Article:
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11 Hidden Signs You’re Highly Empathetic But You May Not Even Notice That

11 Hidden Signs You’re Highly Empathetic But You May Not Even Notice That

Have you been hearing the word “empathy” everywhere? Have you wondered how empathy or an empathetic person is defined? To put it simply, it is the ability to step into the shoes of other people, with the aim to better understand their feelings so you can further discover who they are and what drives them to make particular decisions. Maybe you suspect you’re highly empathetic, but you’re not exactly sure. Let’s dig a little bit deeper here and find out:

1. Being in Public Places is Extremely Stressful

It’s not that you don’t like other people, highly empathetic people are extremely sensitive. Meaning, they are highly tuned in to others’ emotions and energy. Being in a public place with a lot of people is essentially overstimulating.

2. Labeled as Moody

An empathetic person will most likely share their mood with the world regardless of whether their mood is shy, disconnected, happy, crabby or filled with joy. Because of the highly sensitive nature of an empathetic person, they can appear moody and are often labeled as emotionally unstable.

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3. Battles with Fatigue

Empathetic people tend to be plagued with fatigue or low levels of energy. It’s almost as if being surrounded by other people sucks their life energy from them.

4. Human Lie Detector

Highly empathetic people are acutely tuned into others’ energy, so being able to sense when someone is being dishonest is an innate skill.

5. Need for Alone Time

The need to be alone is a must when you’re constantly digesting others’ energy. Think of it as a time to recharge.

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6. Enjoys Daydreaming

A unique characteristic of an empathetic person is one who thoroughly enjoys the act of daydreaming. It affords the highly sensitive person a moment to create blissful happiness on their own terms.

7. Knowledge Seeker

To go without an answer to a question is a big no to a highly empathetic person. They are constantly seeking an explanation and an answer to their burning questions.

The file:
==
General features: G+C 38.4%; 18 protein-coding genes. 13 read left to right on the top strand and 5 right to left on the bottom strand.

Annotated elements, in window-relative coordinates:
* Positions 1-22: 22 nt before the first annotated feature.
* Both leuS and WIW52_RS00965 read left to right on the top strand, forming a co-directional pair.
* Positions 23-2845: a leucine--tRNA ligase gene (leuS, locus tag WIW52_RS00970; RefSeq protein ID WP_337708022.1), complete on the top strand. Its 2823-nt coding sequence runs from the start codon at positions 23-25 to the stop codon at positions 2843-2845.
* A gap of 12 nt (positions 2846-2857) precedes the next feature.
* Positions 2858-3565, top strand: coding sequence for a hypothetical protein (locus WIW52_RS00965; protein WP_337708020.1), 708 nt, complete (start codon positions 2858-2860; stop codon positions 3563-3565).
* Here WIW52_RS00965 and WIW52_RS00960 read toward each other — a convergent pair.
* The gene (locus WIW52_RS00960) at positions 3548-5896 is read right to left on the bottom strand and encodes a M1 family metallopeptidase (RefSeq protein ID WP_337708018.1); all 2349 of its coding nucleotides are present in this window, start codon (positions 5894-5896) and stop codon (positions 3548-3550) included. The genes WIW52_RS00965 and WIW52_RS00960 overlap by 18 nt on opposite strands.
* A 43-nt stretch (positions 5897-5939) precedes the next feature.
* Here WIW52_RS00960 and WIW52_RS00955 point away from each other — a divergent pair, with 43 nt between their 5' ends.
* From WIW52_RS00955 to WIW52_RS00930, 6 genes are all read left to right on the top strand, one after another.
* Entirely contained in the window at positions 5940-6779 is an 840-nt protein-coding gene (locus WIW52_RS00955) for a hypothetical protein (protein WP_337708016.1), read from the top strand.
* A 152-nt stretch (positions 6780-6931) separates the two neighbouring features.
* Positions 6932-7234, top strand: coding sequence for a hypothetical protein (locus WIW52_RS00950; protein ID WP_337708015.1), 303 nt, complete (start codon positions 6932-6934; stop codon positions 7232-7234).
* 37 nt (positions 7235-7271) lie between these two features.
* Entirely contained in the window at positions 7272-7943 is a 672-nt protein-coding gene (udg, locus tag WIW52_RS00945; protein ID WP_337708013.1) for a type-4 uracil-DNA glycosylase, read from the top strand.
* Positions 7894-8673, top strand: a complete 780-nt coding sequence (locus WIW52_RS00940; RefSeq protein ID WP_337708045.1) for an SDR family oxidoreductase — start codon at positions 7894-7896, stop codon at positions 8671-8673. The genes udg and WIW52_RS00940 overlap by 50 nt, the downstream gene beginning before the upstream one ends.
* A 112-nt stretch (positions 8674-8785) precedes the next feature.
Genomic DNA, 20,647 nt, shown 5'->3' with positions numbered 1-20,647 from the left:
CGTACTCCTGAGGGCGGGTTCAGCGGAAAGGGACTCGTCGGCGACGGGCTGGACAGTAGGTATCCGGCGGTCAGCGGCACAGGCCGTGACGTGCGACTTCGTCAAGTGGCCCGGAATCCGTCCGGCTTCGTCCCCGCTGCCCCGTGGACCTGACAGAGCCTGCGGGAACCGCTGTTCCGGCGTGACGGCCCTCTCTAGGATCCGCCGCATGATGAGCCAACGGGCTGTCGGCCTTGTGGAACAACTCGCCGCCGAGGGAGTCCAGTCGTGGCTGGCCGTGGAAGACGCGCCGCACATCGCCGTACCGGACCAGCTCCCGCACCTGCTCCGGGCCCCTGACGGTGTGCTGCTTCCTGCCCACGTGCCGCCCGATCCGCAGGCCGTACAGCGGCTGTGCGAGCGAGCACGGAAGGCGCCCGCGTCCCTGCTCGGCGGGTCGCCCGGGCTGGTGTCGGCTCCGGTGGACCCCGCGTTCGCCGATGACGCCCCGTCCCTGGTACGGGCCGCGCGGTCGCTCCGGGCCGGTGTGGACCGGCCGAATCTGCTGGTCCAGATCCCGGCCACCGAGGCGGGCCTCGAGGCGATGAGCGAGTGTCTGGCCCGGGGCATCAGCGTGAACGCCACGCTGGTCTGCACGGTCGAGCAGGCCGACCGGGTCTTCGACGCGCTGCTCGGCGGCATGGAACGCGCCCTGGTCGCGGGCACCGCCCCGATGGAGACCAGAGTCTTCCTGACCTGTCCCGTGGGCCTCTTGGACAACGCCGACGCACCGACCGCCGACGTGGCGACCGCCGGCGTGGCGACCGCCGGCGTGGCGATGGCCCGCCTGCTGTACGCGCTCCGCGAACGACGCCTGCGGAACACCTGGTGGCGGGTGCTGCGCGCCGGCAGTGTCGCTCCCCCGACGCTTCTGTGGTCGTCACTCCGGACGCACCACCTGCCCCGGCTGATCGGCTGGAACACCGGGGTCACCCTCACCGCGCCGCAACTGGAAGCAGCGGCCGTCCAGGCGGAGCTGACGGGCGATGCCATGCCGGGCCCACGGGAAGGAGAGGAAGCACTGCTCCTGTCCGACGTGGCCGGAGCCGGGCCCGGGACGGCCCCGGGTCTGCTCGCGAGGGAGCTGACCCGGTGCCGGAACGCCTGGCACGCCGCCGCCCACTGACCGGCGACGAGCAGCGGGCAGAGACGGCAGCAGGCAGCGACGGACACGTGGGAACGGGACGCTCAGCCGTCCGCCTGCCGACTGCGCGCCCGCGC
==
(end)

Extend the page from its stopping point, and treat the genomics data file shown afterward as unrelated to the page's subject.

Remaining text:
8. A Free Spirit

Empathetic people are usually called free spirits. They enjoy traveling, random adventures, and personal freedoms. Because during travel and adventures, they can understand more about different people and cultures, and also more about themselves. This is a gift, and more often like a mission.

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9. Rules and Routine are Torture

Empathetic people value their freedom and ability to flow with the wind. Anything that slightly resembles a routine instantly blocks their flow of energy, which in turn feels like imprisonment to this highly sensitive person.

10. Easily Bored or Distracted

Work, relationships, school and home life needs to be interesting to a highly empathetic person otherwise they tend to lose interest. If an empathetic person has lost interest you will often find them daydreaming or finding other activities to do for further stimulation.

11. Creative Force

This highly sensitive person is a creative beings they have a lot of insights when having a deep understanding of different people. They have strong creative needs and desires and require outlets for creativity to flow on a consistent basis.

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Conclusion

Maybe you just realized you’re a highly empathetic person and were not aware of that before, or you already knew it going into this article.  Either way, some researchers say approximately twenty percent of the population are highly empathetic people, which is refreshing to know you’re not alone.  Some days being empathetic may seem like a cur, but don’t forget you have a gift that allows you keen awareness to understand what others are going through.

More by this author

Tara Massan

Founder of Be Moved, Life Coach and Writer.

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Last Updated on December 2, 2018

7 Public Speaking Techniques To Help Connect With Your Audience

7 Public Speaking Techniques To Help Connect With Your Audience